Key facts about Abo­ri­gi­nal Aus­tra­lians

Vocable (Anglais) - - Focus -


Abo­ri­gi­nal people have one of the ol­dest li­ving cultures in the world. At the core of their culture is a ve­ry strong spi­ri­tual con­nec­tion to the land. Ulu­ru, al­so known as Ayers Rock, in Nor­thern Ter­ri­to­ry, is one of the most im­pres­sive Abo­ri­gi­nal sa­cred sites. In­di­ge­nous spi­ri­tual be­liefs, along with the lo­cal laws and his­to­ry, are sha­red through the “Dream­time” my­tho­lo­gy. These “Dream­time sto­ries” were pas­sed down from ge­ne­ra­tion to ge­ne­ra­tion through art, dance and song and tell the sto­ry of the crea­tion of the land­scape and its in­ha­bi­tants.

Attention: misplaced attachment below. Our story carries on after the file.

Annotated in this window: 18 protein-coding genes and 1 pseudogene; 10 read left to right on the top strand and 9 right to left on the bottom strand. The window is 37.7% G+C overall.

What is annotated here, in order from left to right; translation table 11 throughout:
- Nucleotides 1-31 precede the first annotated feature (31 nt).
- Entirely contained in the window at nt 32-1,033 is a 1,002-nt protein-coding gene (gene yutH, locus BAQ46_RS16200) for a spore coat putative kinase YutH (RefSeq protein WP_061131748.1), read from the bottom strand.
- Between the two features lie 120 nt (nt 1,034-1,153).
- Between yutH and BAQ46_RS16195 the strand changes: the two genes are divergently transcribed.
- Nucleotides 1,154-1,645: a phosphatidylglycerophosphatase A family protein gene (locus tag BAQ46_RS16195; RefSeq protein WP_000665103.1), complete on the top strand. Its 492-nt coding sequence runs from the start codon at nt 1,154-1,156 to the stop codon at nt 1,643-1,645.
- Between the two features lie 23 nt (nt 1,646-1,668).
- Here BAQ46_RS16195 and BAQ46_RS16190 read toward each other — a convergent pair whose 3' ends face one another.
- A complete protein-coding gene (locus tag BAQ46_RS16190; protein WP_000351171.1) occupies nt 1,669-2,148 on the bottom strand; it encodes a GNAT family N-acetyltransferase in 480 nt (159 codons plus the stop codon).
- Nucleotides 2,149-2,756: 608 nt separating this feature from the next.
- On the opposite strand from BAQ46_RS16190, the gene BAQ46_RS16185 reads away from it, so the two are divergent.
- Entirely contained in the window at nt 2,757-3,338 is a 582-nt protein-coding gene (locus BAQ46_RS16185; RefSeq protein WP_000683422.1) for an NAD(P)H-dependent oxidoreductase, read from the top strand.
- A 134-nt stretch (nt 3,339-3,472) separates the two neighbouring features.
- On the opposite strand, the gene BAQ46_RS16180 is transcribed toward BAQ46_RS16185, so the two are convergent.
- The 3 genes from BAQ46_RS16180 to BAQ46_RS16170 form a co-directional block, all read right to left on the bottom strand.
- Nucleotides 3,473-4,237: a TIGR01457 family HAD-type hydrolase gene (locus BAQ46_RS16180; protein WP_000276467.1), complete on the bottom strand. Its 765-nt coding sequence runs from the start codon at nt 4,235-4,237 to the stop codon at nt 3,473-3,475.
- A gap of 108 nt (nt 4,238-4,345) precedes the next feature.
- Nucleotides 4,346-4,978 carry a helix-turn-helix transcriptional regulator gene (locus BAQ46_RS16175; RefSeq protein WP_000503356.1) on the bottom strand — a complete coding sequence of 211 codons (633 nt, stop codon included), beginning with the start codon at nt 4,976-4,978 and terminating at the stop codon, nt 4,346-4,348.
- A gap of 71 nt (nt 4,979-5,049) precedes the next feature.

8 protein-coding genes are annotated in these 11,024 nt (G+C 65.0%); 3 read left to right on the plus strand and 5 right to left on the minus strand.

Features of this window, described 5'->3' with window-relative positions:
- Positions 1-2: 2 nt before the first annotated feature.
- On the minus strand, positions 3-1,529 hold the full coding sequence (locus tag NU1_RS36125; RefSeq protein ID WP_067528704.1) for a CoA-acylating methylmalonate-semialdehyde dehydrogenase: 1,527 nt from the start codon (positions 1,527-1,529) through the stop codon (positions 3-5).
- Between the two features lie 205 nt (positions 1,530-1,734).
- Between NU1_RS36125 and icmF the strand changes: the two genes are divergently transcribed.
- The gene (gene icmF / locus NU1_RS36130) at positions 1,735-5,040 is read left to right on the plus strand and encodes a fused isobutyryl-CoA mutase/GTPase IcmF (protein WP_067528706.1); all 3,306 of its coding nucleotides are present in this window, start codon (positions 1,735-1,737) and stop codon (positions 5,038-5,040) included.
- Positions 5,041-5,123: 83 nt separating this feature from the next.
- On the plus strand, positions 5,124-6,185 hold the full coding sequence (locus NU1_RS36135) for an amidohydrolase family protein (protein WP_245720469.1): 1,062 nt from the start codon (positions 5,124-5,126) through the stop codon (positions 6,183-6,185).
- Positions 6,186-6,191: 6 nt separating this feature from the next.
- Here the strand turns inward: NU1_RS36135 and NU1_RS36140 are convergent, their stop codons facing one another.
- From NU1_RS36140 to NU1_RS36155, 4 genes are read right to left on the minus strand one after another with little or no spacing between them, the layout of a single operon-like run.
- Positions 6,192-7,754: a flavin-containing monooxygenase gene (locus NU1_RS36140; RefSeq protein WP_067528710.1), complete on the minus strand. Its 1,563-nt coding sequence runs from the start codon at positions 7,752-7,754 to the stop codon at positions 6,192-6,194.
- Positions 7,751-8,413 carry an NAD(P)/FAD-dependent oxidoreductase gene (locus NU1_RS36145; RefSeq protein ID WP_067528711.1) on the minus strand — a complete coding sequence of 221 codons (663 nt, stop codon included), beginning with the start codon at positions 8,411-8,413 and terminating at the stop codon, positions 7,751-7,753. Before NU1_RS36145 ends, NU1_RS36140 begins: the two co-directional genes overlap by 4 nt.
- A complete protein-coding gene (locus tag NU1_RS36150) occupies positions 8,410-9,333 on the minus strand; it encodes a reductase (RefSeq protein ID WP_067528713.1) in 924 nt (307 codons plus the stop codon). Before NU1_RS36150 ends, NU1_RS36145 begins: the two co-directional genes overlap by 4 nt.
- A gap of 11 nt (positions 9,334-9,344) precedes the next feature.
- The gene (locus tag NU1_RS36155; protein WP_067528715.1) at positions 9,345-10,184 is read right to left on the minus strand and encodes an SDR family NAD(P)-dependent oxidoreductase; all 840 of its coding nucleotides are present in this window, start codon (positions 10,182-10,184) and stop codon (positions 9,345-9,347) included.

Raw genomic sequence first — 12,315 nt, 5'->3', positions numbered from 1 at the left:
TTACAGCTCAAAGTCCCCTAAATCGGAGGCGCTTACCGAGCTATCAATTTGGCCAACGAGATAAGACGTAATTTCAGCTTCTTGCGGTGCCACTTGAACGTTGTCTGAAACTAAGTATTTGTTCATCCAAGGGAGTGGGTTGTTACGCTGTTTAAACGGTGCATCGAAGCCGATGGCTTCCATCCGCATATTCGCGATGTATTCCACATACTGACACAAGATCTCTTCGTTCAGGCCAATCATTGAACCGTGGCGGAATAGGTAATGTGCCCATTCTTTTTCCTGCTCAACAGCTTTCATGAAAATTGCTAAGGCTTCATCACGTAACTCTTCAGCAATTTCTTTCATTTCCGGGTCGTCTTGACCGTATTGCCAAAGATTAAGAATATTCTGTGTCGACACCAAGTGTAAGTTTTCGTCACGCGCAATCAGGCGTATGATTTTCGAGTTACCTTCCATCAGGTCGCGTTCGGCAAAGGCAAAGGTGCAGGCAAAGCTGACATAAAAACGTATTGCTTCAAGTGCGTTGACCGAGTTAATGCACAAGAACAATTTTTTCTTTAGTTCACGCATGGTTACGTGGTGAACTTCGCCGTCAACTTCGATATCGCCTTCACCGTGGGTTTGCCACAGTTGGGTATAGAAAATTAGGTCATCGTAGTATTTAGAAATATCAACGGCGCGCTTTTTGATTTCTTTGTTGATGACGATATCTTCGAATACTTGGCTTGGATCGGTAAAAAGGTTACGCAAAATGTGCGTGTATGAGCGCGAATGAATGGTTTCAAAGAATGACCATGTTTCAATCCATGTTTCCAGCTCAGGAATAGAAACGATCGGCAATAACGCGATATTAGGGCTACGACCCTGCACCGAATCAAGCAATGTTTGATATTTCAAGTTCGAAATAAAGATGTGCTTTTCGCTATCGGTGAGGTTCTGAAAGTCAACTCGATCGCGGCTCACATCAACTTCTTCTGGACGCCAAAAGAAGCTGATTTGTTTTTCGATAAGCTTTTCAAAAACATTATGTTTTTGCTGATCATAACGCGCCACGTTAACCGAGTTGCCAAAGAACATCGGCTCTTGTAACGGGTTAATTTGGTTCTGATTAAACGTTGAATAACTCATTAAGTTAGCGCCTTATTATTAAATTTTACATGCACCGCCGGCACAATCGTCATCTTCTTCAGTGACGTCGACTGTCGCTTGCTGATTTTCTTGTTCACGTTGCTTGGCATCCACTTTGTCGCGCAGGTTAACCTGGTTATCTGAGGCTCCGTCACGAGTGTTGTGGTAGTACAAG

The New York Times' ar­ticle men­tions that ac­tor Uncle Jack Charles was ta­ken from his fa­mi­ly as a re­sult of Aus­tra­lia's as­si­mi­la­tion po­li­cy. He is one of the 100,000 In­di­ge­nous chil­dren – al­so known as the “Sto­len Ge­ne­ra­tions” – who were for­ci­bly re­mo­ved from their pa­rents bet­ween 1910 and 1970. These chil­dren were of­ten un­der 5 years old and were adop­ted by white fa­mi­lies or brought up in ins­ti­tu­tions. They were par­ti­cu­lar­ly vul­ne­rable to sexual as­sault, abuse and ex­ploi­ta­tion. In 2008, the Aus­tra­lian Par­lia­ment pas­sed a mo­tion of Apo­lo­gy and Prime Mi­nis­ter Ke­vin Rudd ack­now­led­ged that this po­li­cy had “in­flic­ted pro­found grief, suf­fe­ring and loss on these our fel­low Aus­tra­lians.” The apo­lo­gy in­clu­ded a pro­po­sal for a po­li­cy com­mis­sion to close the gap bet­ween In­di­ge­nous and non-In­di­ge­nous Aus­tra­lians in “life ex­pec­tan­cy, edu­ca­tio­nal achie­ve­ment and eco­no­mic op­por­tu­ni­ty.”

(Cha­me­leons Eye/Shut­ters/SIPA)

In­di­ge­nous Aus­tra­lian art: Dot pain­ting of Kan­ga­roo.

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